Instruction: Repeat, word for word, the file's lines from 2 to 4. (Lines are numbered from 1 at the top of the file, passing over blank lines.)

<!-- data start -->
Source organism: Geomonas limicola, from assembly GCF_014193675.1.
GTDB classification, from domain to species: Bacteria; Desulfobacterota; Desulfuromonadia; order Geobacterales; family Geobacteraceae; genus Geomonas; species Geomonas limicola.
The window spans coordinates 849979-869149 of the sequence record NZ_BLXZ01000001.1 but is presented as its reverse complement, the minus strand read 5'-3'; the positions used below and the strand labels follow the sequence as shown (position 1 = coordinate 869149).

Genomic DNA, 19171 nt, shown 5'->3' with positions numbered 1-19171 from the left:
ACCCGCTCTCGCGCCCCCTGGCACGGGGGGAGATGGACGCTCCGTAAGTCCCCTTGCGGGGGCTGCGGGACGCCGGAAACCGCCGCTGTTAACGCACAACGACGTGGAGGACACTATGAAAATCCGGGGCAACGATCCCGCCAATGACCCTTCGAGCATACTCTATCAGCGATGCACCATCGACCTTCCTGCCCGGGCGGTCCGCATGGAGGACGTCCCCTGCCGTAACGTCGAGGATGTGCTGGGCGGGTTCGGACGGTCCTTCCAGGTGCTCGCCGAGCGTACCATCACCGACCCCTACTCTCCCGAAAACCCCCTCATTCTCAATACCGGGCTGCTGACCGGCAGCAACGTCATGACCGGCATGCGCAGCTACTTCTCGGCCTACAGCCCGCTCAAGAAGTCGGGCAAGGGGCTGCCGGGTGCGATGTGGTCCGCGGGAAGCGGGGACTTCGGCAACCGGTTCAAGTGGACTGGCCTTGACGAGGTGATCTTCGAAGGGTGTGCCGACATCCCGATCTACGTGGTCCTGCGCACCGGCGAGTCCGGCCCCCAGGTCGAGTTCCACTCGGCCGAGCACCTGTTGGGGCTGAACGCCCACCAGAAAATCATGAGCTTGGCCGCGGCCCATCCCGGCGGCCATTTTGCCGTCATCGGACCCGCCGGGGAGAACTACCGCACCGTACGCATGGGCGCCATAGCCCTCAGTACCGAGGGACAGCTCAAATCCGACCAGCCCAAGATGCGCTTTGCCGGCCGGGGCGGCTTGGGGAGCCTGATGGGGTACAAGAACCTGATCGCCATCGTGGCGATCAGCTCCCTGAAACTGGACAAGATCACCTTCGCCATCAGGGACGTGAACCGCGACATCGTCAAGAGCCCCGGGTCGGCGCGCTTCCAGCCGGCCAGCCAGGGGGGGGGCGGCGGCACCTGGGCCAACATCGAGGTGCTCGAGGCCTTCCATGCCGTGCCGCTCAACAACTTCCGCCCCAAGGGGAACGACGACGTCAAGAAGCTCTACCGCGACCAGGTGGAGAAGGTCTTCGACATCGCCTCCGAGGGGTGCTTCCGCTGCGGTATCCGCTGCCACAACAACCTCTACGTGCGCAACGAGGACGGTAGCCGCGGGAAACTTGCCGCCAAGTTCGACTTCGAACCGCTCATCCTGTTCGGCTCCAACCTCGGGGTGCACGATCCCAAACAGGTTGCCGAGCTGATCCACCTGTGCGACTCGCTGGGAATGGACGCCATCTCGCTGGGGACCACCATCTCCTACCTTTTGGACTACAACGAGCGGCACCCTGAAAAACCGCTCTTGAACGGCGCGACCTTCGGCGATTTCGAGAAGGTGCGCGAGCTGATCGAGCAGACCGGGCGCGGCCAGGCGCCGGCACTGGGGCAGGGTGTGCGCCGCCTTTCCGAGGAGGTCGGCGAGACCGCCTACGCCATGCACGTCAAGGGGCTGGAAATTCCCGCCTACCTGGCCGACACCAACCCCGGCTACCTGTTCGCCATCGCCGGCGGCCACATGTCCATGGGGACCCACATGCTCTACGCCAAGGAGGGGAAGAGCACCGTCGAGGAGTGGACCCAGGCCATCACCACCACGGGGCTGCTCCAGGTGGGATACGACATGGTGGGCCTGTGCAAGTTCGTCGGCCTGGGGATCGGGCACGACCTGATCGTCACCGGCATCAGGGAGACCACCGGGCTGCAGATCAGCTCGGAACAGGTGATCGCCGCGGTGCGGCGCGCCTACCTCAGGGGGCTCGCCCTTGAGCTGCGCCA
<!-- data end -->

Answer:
GTDB classification, from domain to species: Bacteria; Desulfobacterota; Desulfuromonadia; order Geobacterales; family Geobacteraceae; genus Geomonas; species Geomonas limicola.
The window spans coordinates 849979-869149 of the sequence record NZ_BLXZ01000001.1 but is presented as its reverse complement, the minus strand read 5'-3'; the positions used below and the strand labels follow the sequence as shown (position 1 = coordinate 869149).

Genomic DNA, 19171 nt, shown 5'->3' with positions numbered 1-19171 from the left: